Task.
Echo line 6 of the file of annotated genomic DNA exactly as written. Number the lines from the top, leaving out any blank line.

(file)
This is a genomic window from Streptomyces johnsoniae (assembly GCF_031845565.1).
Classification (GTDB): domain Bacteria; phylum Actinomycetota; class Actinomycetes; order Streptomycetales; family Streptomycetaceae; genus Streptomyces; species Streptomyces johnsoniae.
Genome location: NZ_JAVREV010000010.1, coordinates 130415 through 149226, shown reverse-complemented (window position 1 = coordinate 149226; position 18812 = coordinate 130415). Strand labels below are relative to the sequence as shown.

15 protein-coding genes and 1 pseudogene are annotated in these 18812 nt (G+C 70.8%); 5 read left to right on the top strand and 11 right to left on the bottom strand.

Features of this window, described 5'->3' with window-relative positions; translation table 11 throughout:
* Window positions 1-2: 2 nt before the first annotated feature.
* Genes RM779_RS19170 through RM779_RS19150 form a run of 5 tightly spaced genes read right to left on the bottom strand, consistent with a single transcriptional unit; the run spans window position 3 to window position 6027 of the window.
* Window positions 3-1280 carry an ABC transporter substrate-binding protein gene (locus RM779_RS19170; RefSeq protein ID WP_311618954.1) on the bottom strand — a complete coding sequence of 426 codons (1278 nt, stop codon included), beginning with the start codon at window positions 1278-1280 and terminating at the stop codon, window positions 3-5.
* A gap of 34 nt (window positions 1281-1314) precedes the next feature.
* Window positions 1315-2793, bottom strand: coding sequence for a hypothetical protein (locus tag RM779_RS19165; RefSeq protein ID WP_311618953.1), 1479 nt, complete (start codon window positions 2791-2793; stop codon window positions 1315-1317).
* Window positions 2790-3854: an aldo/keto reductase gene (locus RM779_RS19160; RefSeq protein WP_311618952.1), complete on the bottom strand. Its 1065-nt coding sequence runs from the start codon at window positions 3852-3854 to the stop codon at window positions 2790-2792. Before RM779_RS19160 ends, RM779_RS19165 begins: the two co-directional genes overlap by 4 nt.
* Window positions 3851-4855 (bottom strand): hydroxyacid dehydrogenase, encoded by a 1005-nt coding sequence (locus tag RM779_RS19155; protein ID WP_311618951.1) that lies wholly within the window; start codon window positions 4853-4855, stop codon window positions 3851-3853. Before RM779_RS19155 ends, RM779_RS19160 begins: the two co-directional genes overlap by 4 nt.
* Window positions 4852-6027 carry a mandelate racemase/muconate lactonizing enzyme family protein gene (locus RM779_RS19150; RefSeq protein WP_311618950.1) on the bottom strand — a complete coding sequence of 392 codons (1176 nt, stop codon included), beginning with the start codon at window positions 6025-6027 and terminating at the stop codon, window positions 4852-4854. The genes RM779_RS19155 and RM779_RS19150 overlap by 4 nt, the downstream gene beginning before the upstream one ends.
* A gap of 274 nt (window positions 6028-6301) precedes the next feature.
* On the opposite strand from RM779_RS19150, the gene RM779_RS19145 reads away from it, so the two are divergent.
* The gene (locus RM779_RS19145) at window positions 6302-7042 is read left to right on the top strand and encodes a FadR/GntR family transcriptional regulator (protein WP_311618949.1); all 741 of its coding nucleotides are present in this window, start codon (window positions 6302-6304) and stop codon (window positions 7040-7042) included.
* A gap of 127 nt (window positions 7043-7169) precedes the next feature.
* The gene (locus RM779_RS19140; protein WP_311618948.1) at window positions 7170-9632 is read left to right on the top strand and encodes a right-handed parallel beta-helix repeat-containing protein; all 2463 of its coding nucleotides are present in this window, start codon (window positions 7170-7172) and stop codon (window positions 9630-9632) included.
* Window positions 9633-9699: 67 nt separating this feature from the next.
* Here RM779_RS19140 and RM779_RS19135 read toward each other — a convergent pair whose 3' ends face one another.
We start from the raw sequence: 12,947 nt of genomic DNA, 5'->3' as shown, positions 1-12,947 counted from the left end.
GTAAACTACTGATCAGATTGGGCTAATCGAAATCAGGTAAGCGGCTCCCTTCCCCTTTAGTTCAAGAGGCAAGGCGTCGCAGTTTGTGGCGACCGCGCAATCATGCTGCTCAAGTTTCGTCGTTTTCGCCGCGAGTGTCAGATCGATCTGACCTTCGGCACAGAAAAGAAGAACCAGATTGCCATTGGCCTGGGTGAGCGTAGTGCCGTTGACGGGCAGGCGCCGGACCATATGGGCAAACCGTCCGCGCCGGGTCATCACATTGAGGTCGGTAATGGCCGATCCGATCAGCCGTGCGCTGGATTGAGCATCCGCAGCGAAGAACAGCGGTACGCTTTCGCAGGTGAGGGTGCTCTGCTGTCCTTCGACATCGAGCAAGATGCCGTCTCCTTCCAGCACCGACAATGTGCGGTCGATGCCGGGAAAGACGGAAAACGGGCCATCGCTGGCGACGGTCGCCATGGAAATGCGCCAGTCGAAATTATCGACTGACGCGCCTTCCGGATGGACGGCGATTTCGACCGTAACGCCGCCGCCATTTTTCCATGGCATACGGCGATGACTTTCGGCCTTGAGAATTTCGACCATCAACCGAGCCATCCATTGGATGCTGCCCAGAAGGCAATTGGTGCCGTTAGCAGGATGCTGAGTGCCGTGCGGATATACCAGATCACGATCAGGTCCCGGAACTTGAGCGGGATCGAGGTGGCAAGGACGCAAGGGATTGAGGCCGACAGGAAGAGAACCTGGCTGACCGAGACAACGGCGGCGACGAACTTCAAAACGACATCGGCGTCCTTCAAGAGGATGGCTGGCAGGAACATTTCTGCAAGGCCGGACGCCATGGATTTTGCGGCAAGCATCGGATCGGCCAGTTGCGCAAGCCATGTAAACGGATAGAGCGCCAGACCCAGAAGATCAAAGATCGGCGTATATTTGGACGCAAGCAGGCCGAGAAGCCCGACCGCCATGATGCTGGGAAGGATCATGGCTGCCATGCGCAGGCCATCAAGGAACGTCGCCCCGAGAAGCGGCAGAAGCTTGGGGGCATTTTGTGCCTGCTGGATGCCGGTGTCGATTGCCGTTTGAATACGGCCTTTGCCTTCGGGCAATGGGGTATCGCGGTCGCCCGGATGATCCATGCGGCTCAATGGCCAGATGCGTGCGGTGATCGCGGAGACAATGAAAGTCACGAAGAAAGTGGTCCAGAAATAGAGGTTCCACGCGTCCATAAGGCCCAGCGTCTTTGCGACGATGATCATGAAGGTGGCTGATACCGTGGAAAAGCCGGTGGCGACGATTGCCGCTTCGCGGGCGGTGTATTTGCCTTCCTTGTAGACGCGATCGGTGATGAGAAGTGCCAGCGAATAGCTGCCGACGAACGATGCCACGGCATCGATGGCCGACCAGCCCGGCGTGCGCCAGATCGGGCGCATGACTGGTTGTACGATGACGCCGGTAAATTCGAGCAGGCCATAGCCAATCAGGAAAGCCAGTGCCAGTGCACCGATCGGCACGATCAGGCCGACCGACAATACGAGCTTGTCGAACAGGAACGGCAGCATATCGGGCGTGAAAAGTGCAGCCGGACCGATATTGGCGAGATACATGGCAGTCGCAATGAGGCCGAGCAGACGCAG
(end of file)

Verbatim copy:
* Window positions 1-2: 2 nt before the first annotated feature.